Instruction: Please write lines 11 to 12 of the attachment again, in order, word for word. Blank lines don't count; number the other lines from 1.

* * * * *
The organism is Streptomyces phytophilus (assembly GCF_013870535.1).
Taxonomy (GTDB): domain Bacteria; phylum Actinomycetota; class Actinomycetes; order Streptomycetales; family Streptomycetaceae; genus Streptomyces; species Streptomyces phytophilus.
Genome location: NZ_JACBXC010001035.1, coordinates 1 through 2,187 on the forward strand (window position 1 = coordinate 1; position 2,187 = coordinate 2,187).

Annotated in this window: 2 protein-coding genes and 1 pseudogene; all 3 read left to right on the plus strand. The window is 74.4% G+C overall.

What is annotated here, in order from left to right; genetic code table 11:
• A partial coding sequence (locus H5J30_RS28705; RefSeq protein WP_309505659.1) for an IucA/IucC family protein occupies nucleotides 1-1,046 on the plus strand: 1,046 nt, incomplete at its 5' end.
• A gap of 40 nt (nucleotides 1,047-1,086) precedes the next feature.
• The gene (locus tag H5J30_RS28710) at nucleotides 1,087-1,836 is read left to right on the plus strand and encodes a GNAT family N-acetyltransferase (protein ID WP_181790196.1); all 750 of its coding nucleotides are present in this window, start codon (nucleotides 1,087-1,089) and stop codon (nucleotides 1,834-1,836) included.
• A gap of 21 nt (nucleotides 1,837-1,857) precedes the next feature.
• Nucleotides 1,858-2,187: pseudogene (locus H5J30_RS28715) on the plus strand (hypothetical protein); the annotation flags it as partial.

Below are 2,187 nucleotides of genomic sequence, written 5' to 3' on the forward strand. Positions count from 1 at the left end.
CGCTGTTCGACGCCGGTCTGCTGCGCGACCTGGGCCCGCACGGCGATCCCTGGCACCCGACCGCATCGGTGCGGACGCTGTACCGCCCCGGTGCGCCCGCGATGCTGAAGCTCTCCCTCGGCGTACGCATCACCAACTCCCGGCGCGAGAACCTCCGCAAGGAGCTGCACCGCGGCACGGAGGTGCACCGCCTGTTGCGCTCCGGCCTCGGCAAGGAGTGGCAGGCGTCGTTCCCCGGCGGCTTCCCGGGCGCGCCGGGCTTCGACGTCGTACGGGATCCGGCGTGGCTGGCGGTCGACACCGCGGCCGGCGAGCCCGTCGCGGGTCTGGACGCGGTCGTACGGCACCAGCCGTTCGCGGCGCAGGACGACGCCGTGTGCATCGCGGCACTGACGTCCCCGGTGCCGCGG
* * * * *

Below are 2,187 nucleotides of genomic sequence, written 5' to 3' on the forward strand. Positions count from 1 at the left end.
CGCTGTTCGACGCCGGTCTGCTGCGCGACCTGGGCCCGCACGGCGATCCCTGGCACCCGACCGCATCGGTGCGGACGCTGTACCGCCCCGGTGCGCCCGCGATGCTGAAGCTCTCCCTCGGCGTACGCATCACCAACTCCCGGCGCGAGAACCTCCGCAAGGAGCTGCACCGCGGCACGGAGGTGCACCGCCTGTTGCGCTCCGGCCTCGGCAAGGAGTGGCAGGCGTCGTTCCCCGGCGGCTTCCCGGGCGCGCCGGGCTTCGACGTCGTACGGGATCCGGCGTGGCTGGCGGTCGACACCGCGGCCGGCGAGCCCGTCGCGGGTCTGGACGCGGTCGTACGGCACCAGCCGTTCGCGGCGCAGGACGACGCCGTGTGCATCGCGGCACTGACGTCCCCGGTGCCGCGG